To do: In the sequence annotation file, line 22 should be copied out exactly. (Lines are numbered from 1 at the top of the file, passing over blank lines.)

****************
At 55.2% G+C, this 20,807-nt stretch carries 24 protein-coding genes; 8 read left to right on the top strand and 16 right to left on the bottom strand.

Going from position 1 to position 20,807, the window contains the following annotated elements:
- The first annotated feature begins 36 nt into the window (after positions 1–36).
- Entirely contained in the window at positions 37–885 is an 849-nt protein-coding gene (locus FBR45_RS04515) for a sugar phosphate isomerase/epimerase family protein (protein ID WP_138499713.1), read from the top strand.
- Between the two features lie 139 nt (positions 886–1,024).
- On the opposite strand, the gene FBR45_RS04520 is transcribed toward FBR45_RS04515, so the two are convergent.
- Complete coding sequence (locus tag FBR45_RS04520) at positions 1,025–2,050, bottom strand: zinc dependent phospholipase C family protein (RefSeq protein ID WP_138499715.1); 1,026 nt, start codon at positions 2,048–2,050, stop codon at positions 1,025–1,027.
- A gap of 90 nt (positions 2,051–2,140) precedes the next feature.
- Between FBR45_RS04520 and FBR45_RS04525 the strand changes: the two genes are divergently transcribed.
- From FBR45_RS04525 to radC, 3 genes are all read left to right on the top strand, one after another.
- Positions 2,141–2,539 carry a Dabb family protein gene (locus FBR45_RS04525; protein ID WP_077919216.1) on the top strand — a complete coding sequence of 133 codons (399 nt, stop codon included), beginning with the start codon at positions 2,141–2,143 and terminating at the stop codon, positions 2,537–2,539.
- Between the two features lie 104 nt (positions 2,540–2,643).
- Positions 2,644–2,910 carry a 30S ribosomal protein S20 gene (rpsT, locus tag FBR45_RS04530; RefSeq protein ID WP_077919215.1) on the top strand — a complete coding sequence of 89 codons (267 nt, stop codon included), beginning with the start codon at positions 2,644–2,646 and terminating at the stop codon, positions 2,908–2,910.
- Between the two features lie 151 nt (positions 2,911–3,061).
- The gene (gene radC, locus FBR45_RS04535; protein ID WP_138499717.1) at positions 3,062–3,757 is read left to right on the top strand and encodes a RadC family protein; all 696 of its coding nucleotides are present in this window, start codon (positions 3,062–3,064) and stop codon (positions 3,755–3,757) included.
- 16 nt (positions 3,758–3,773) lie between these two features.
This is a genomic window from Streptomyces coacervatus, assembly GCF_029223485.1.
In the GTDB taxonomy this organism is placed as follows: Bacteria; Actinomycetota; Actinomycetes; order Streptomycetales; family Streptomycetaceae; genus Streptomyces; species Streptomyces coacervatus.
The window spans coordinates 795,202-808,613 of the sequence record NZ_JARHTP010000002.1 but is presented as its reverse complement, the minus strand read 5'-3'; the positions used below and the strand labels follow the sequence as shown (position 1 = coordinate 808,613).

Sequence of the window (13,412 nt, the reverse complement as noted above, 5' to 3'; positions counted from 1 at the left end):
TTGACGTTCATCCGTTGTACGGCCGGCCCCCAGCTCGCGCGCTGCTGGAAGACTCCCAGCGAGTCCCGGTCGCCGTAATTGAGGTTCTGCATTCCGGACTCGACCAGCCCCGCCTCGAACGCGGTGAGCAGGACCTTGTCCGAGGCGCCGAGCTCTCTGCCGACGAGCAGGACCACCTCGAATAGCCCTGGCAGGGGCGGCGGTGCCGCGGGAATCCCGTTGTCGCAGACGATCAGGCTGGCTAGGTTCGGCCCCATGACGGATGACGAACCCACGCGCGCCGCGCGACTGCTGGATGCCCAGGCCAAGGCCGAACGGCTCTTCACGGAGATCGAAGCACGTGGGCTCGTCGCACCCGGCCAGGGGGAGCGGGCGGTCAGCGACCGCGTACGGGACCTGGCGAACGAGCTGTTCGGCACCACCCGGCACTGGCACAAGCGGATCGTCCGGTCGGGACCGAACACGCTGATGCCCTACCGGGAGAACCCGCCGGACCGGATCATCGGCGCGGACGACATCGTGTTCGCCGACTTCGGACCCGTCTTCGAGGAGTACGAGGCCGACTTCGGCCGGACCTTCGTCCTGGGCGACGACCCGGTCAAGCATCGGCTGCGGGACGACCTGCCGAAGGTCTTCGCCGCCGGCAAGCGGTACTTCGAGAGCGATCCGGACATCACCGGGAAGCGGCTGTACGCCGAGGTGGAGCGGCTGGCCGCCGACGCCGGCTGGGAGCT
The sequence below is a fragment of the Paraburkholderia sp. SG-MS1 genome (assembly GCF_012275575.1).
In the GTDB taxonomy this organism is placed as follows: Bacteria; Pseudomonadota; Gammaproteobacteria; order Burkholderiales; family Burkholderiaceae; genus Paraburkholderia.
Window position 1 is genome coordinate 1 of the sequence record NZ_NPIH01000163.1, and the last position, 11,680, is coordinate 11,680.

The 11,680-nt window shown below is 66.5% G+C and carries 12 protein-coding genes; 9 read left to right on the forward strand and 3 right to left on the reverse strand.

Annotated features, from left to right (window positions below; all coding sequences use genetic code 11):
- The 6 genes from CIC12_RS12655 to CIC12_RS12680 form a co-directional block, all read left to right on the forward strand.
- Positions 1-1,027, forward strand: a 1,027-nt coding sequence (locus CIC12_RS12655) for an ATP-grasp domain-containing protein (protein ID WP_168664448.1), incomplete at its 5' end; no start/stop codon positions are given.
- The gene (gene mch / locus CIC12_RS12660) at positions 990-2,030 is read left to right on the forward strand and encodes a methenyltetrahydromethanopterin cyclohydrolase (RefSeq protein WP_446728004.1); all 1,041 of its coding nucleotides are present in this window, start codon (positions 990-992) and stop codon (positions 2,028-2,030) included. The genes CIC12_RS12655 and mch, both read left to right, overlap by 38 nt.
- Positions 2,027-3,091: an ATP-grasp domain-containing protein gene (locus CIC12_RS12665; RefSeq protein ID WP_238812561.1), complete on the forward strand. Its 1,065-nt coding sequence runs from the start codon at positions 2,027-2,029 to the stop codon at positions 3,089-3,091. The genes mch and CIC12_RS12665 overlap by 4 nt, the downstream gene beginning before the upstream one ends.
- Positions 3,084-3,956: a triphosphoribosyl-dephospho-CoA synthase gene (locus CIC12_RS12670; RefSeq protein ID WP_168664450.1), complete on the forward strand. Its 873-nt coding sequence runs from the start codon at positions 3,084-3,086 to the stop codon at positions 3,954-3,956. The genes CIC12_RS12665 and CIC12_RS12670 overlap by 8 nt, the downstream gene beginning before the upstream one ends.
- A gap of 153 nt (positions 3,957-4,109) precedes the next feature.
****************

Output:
The sequence below is a fragment of the Paraburkholderia sp. SG-MS1 genome (assembly GCF_012275575.1).